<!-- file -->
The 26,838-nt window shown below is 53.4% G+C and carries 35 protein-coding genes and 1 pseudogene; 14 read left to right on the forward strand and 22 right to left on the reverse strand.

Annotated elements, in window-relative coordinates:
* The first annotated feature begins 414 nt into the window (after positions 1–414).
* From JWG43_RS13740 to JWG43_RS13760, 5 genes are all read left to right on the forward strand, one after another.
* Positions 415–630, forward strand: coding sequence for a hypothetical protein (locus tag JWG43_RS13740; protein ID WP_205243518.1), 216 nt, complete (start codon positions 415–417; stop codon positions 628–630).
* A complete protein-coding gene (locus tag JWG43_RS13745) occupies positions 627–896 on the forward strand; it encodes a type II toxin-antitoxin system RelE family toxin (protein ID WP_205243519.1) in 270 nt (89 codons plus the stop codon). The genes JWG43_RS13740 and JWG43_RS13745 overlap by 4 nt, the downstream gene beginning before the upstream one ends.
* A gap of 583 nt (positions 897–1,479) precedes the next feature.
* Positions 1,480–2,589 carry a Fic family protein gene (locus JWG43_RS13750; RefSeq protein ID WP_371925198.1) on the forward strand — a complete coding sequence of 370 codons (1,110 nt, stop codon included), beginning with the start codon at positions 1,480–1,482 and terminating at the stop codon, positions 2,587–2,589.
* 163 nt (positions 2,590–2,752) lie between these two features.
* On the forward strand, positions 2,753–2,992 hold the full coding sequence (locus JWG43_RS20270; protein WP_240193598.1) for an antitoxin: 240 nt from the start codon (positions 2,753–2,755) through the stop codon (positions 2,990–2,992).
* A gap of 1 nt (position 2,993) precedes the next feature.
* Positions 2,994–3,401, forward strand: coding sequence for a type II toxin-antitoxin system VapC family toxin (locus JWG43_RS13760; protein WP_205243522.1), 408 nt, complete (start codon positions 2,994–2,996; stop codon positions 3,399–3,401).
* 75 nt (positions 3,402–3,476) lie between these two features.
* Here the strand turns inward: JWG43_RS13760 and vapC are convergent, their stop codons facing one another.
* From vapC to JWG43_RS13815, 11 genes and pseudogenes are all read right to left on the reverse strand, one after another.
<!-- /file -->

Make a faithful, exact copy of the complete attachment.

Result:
The 26,838-nt window shown below is 53.4% G+C and carries 35 protein-coding genes and 1 pseudogene; 14 read left to right on the forward strand and 22 right to left on the reverse strand.

Annotated elements, in window-relative coordinates:
* The first annotated feature begins 414 nt into the window (after positions 1–414).
* From JWG43_RS13740 to JWG43_RS13760, 5 genes are all read left to right on the forward strand, one after another.
* Positions 415–630, forward strand: coding sequence for a hypothetical protein (locus tag JWG43_RS13740; protein ID WP_205243518.1), 216 nt, complete (start codon positions 415–417; stop codon positions 628–630).
* A complete protein-coding gene (locus tag JWG43_RS13745) occupies positions 627–896 on the forward strand; it encodes a type II toxin-antitoxin system RelE family toxin (protein ID WP_205243519.1) in 270 nt (89 codons plus the stop codon). The genes JWG43_RS13740 and JWG43_RS13745 overlap by 4 nt, the downstream gene beginning before the upstream one ends.
* A gap of 583 nt (positions 897–1,479) precedes the next feature.
* Positions 1,480–2,589 carry a Fic family protein gene (locus JWG43_RS13750; RefSeq protein ID WP_371925198.1) on the forward strand — a complete coding sequence of 370 codons (1,110 nt, stop codon included), beginning with the start codon at positions 1,480–1,482 and terminating at the stop codon, positions 2,587–2,589.
* 163 nt (positions 2,590–2,752) lie between these two features.
* On the forward strand, positions 2,753–2,992 hold the full coding sequence (locus JWG43_RS20270; protein WP_240193598.1) for an antitoxin: 240 nt from the start codon (positions 2,753–2,755) through the stop codon (positions 2,990–2,992).
* A gap of 1 nt (position 2,993) precedes the next feature.
* Positions 2,994–3,401, forward strand: coding sequence for a type II toxin-antitoxin system VapC family toxin (locus JWG43_RS13760; protein WP_205243522.1), 408 nt, complete (start codon positions 2,994–2,996; stop codon positions 3,399–3,401).
* 75 nt (positions 3,402–3,476) lie between these two features.
* Here the strand turns inward: JWG43_RS13760 and vapC are convergent, their stop codons facing one another.
* From vapC to JWG43_RS13815, 11 genes and pseudogenes are all read right to left on the reverse strand, one after another.